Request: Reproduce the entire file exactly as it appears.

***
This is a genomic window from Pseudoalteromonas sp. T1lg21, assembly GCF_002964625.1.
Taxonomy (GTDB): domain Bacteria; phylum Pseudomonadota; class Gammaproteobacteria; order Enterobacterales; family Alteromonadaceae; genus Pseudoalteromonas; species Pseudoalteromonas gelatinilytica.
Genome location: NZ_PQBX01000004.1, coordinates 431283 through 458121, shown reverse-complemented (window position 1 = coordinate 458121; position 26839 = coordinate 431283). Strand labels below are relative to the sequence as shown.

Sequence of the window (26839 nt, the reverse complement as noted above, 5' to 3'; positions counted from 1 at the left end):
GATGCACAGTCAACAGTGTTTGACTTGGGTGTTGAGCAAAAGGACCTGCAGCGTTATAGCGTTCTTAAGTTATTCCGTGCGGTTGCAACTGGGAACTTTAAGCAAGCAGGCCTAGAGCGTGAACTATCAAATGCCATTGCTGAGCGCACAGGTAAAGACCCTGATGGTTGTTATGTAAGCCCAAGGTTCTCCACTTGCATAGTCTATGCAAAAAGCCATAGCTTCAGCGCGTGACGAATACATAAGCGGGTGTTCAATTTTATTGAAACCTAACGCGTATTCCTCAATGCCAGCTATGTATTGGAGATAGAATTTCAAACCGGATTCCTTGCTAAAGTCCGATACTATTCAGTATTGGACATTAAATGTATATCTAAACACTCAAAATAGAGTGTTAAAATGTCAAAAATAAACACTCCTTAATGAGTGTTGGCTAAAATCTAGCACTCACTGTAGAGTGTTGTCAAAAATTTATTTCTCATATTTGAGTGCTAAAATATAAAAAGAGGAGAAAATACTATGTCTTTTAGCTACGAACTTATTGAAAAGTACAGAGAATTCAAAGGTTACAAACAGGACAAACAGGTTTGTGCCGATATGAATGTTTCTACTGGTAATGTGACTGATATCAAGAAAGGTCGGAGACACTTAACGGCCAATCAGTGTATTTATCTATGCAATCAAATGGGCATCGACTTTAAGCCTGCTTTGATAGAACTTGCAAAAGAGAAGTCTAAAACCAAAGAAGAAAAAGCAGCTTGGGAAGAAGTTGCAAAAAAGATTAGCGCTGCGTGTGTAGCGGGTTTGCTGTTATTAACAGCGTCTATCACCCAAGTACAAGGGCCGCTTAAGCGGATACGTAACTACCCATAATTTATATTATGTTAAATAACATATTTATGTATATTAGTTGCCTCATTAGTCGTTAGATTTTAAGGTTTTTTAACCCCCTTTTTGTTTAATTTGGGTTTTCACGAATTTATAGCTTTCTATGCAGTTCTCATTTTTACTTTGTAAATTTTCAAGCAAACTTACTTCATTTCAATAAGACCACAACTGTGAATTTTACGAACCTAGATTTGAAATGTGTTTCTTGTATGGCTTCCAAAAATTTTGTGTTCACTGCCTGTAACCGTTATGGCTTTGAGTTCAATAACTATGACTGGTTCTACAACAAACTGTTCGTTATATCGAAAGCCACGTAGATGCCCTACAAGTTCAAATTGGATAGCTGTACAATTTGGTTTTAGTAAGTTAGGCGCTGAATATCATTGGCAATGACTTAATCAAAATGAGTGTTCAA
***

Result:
This is a genomic window from Pseudoalteromonas sp. T1lg21, assembly GCF_002964625.1.
Taxonomy (GTDB): domain Bacteria; phylum Pseudomonadota; class Gammaproteobacteria; order Enterobacterales; family Alteromonadaceae; genus Pseudoalteromonas; species Pseudoalteromonas gelatinilytica.
Genome location: NZ_PQBX01000004.1, coordinates 431283 through 458121, shown reverse-complemented (window position 1 = coordinate 458121; position 26839 = coordinate 431283). Strand labels below are relative to the sequence as shown.

Sequence of the window (26839 nt, the reverse complement as noted above, 5' to 3'; positions counted from 1 at the left end):
GATGCACAGTCAACAGTGTTTGACTTGGGTGTTGAGCAAAAGGACCTGCAGCGTTATAGCGTTCTTAAGTTATTCCGTGCGGTTGCAACTGGGAACTTTAAGCAAGCAGGCCTAGAGCGTGAACTATCAAATGCCATTGCTGAGCGCACAGGTAAAGACCCTGATGGTTGTTATGTAAGCCCAAGGTTCTCCACTTGCATAGTCTATGCAAAAAGCCATAGCTTCAGCGCGTGACGAATACATAAGCGGGTGTTCAATTTTATTGAAACCTAACGCGTATTCCTCAATGCCAGCTATGTATTGGAGATAGAATTTCAAACCGGATTCCTTGCTAAAGTCCGATACTATTCAGTATTGGACATTAAATGTATATCTAAACACTCAAAATAGAGTGTTAAAATGTCAAAAATAAACACTCCTTAATGAGTGTTGGCTAAAATCTAGCACTCACTGTAGAGTGTTGTCAAAAATTTATTTCTCATATTTGAGTGCTAAAATATAAAAAGAGGAGAAAATACTATGTCTTTTAGCTACGAACTTATTGAAAAGTACAGAGAATTCAAAGGTTACAAACAGGACAAACAGGTTTGTGCCGATATGAATGTTTCTACTGGTAATGTGACTGATATCAAGAAAGGTCGGAGACACTTAACGGCCAATCAGTGTATTTATCTATGCAATCAAATGGGCATCGACTTTAAGCCTGCTTTGATAGAACTTGCAAAAGAGAAGTCTAAAACCAAAGAAGAAAAAGCAGCTTGGGAAGAAGTTGCAAAAAAGATTAGCGCTGCGTGTGTAGCGGGTTTGCTGTTATTAACAGCGTCTATCACCCAAGTACAAGGGCCGCTTAAGCGGATACGTAACTACCCATAATTTATATTATGTTAAATAACATATTTATGTATATTAGTTGCCTCATTAGTCGTTAGATTTTAAGGTTTTTTAACCCCCTTTTTGTTTAATTTGGGTTTTCACGAATTTATAGCTTTCTATGCAGTTCTCATTTTTACTTTGTAAATTTTCAAGCAAACTTACTTCATTTCAATAAGACCACAACTGTGAATTTTACGAACCTAGATTTGAAATGTGTTTCTTGTATGGCTTCCAAAAATTTTGTGTTCACTGCCTGTAACCGTTATGGCTTTGAGTTCAATAACTATGACTGGTTCTACAACAAACTGTTCGTTATATCGAAAGCCACGTAGATGCCCTACAAGTTCAAATTGGATAGCTGTACAATTTGGTTTTAGTAAGTTAGGCGCTGAATATCATTGGCAATGACTTAATCAAAATGAGTGTTCAA